When Jilian Rose started practicing zero waste nearly two years ago, she found it easier to take it slowly and simply be aware.
“I still consider myself transitioning into it. I still struggle with some things and sometimes I buy things packaged for sanity reasons,” said the teacher. “Being aware is the first step. Even being conscious of the trash you are putting out. It doesn’t just disappear because you put it on the curb. Being informed and seeing what you can do to reduce your impact would then be the second step.”
Rose started the Zero Waste Facebook page in hopes of finding like minded individuals to discuss different approaches to environmentally friendly practices. The group now has over 1200 members.
“I was just looking for some other people that were into it because everything I found online was about Canada. We are a unique climate and we don’t necessarily have the greatest recycling system. The way we perceive trash is different and given that we are an island, there is a lot of potential for everything from the landfill to end up in the ocean,” said Rose. “I was looking for like minded individuals and I thought I would find about a dozen people who could help me. I didn’t find a small community, I found quite a large one. It tends to be pretty positive. It’s a group of people who encourage each other to do good. It keeps me going.”
The group has steady posts with folks sharing tips on ways to reduce waste or questions about how to make reusable products, such as wrapping paper or swiffer pads.
Rose is an advocate for zero waste and there are small changes she has made in her life that have become part of her everyday. It’s simple movements she says that make huge impact and eventually become habitual.
“I use reusable shopping bags, I am in a long term relationship with my water bottle. Its a stainless steel water bottle that I picked up at clearance sale at Old Navy years ago. It’s beat to hell, the bottom is totally rounded, the paint is peeled off, and covered in stickers. It goes everywhere with me. That way I am not buying water when I am out. Reusable coffee cups too, those things are easy. That’s how you start and get into it, then you change other ways of thinking,” she said.
Pack your water bottle and mug with you before you head out the door and make them as vital as your phone and wallet to eventually become an everyday habit.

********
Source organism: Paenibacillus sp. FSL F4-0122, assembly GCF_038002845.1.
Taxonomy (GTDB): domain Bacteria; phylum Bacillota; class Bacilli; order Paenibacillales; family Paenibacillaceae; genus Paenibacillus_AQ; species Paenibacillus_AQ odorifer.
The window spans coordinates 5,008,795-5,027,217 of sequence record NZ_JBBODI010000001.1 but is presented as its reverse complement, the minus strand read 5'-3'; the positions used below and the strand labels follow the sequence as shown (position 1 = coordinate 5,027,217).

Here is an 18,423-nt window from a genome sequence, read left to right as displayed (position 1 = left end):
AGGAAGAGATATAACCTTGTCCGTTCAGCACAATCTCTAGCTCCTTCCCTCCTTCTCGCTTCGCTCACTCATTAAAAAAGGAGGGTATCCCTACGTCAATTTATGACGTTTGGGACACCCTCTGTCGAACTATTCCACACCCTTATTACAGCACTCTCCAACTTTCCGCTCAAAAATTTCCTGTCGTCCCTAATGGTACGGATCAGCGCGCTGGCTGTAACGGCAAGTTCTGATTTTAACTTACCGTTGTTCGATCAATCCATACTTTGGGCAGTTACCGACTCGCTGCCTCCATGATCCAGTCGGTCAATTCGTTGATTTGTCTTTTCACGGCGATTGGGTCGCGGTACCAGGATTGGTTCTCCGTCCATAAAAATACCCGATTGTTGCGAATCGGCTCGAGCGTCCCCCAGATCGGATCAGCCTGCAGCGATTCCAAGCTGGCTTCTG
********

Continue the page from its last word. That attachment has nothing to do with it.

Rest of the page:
Rose made her own reusable produce bags and encourages others to avoid using them, especially when the product comes with a peel. She also suggests looking into reusable snack bags and containers for lunch.
“Change the way you think. Perhaps you shop a bit more local. I buy coffee at bulk barn unpackaged but it comes from South America and it’s roasted somewhere else and I can’t track it. There is a big trail before it gets to you. If you can’t afford to go to bulk barn, buy more local or buy more seasonally,” said the environmentalist. “There is local coffee from Gros Morne and Trinity, it’s roasted in NL. The beans are brought up, and it’s more of a local commodity. I find it helpful to know different alternatives.”
Zero Waste can sometimes get a bad rep as all or nothing, but Rose said there is a grey area for consumers to work within.
“A common misconceptions is the assumption that it’s none, but it’s less waste. If you don’t have a local bulk barn, when you go to grocery store, buy the biggest bag possible because over time you use less plastic if you have to buy packaged. It’s a one off package, instead of many,” she said. “If I really want chips and they come in the foil package, it’s ok. As long as I am not doing it everyday, I am doing all this other stuff that makes up for it.”
If everyone made slight changes that are effective and yet adaptable to their lifestyles, a greater impact will be made overall. Adjust in simple ways that can be easily implemented into your current lifestyle and eventually it will become habitual.
“Eventually it becomes routine. Be patient and forgiving. I saw a quote that sums it up perfectly: we do not need a handful of people doing zero waste perfectly, we need everybody doing it imperfectly,” said Rose. “It doesn’t have to be completely zero, but everyone could be conscious of it and everybody starts making a solid effort to reduce in some way.”
Consumerism has a big effect on waste and it’s worth asking if something is truly needed before purchasing it or if there is something we already have that could be used in a different way to get the job done. For those hesitant to practice Zero Waste, there is the benefit of saving some extra cash.
“We are bombarded everyday with so much to just buy buy buy. It becomes ingrained. Even if we don’t have the money, that’s what credit cards are for. In realty, we all have enough.” said Rose. “We should be encouraging people to reuse instead of encouraging people to buy now. Most of the things that I use to bring my lunch to school is containers from food I have already used.”
To get started, there are some local links within the community of St. John’s Rose thinks everyone should consider using:
- St. John’s Tool library. Consider renting a tool instead of purchasing
- Modo Yoga has a clothing swap every year
- The Healthy Vibe has a refill station for toiletry products
- Island Compost is only $20 a month and significantly reduces your garbage
Follow Jilian on Instagram @ecojil
For more information on Zero Waste, join the ZW Newfoundland group
Jilian Rose will be presenting Zero Waste for Beginners at the Marjorie Mews Library from 7-9 on May 16